A roadhouse manager has been slapped with a hefty fine after creating fake records and pocketing his employee’s nearly $12,000 in parental leave funds.
Kulpreet Singh, from NSW, has been penalised $19,720 after he tried to deprive an Indian employee of her government-funded parental leave pay by falsely claiming he provided the pay to the employee’s husband.
The former manager and part-owner of the United Petroleum roadhouse at Marrangaroo, near Lithgow in NSW’s Central West region, was given $11,538 by the Department of Human Services (DHS) for his company to give to the employee following the birth of her child.
Noorpreet Pty Ltd, a company Singh is a director of, has been penalised a further $98,700, bringing the amount The Fair Work Ombudsman managed to secure in penalties in court to $118,440.
The penalties, imposed in the Federal Circuit Court, are the result of the Fair Work Ombudsman’s first legal action against an employer for failing to transfer paid parental leave funds to an employee.
The affected employee worked as a chef at the roadhouse on a 487 skilled regional employer nomination visa. She is now an Australian citizen.
The employee was entitled to the funds under the federal government’s paid parental leave scheme.
After failing to acquire the money from Singh following several requests, the employee complained to the DHS that her employer had not paid her the funds.
The DHS referred the incident to the Fair Work Ombudsman after failing to resolve the matter.
When the Fair Work Ombudsman investigated, Singh handed a Fair Work inspector with a false document purporting to show that he paid the parental leave funds in cash to the employee’s husband in May 2015.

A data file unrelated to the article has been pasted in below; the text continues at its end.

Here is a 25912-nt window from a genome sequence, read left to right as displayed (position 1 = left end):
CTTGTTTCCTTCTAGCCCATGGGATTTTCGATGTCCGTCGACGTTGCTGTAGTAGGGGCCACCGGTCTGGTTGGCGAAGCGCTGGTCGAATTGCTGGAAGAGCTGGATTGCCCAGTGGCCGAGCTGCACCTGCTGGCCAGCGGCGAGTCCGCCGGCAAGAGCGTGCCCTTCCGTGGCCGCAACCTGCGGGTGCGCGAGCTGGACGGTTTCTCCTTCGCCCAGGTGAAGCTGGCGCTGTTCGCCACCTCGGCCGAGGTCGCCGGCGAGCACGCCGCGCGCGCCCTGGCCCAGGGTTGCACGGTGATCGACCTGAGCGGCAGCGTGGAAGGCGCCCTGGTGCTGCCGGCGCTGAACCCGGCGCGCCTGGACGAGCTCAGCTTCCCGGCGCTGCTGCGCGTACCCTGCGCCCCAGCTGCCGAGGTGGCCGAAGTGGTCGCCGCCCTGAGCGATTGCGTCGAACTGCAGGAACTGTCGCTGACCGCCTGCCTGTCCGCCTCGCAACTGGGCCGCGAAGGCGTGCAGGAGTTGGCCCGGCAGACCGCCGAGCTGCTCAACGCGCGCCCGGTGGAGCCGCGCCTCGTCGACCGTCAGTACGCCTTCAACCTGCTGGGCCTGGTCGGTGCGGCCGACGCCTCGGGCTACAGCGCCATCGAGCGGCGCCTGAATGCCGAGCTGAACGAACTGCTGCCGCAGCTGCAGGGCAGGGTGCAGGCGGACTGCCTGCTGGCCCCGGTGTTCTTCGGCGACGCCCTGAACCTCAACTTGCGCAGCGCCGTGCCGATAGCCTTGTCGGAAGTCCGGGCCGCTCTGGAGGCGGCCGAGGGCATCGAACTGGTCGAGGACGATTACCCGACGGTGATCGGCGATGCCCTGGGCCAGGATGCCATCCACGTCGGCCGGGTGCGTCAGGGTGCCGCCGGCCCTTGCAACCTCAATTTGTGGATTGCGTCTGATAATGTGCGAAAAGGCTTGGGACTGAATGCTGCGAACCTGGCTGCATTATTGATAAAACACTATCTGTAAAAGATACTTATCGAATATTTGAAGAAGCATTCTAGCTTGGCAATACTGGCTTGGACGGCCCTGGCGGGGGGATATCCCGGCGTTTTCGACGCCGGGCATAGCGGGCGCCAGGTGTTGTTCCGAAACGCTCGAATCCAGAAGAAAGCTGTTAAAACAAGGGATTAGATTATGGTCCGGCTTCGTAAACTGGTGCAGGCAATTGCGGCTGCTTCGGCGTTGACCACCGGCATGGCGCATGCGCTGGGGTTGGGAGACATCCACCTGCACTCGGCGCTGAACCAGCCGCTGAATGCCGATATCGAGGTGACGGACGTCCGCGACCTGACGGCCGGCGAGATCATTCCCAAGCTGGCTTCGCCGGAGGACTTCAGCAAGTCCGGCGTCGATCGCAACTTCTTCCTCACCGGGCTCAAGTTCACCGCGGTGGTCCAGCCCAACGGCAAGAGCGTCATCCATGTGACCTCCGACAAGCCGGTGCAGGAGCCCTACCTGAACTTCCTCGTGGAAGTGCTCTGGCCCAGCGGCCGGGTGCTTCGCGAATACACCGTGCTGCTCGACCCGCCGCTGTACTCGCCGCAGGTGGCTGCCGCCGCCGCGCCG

After the Fair Work Ombudsman challenged the authenticity of the document and repeatedly demanded payment, Singh and Noorpreet eventually paid the parental leave funds to the employee in October 2015, more than five months after they were due.
In Court, Singh and Noorpreet admitted committing a contravention of the Paid Parental Leave Act 2010, as well as a number of contraventions of record-keeping and pay slip laws under the Fair Work Act.
The penalties imposed for the record-keeping contraventions were between 75 and 90 per cent of the possible maximums and the penalty for the paid parental leave contravention was 75 per cent of the possible maximum, The Fair Work Ombudsman said in a press release.
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Judge Nick Nicholls said that Singh had engaged in a “deliberate deception” and tried to pull the wool over the eyes of government agencies over his failure to give his employee the payout.
“Mr Singh was, to be blunt, well and truly caught out by the FWO, perpetrating a deliberate falsehood in relation to the false payment record,” Judge Nicholls said.
Judge Nicholls found that Singh had not displayed any true remorse and that some of the excuses he made for not paying the paid Parental Leave pay to the employee sooner were “absurd”.
In setting the penalty amounts, Judge Nicholls said the possibility of Singh’s bankruptcy if the penalty is set at a high level “cannot weigh in Mr Singh’s favour in relation to the assessment of deterrence. Even if this were to be a consequence of the penalty order, it is not a sufficient reason to not set the penalty at the otherwise ‘appropriate’ level.”
Judge Nicholls also said that it was important to set a penalty that signals disapproval of the conduct and serves as a general deterrent to others in the hospitality industry.
Fair Work Ombudsman Natalie James says withholding monies funded by Australian taxpayers from a vulnerable worker, and making attempts to deceive the Fair Work Ombudsman is completely unacceptable conduct and should be adequately punished.
“New parents have enough on their minds without having to chase recalcitrant employers over their taxpayer funded paid parental leave,” Ms James said.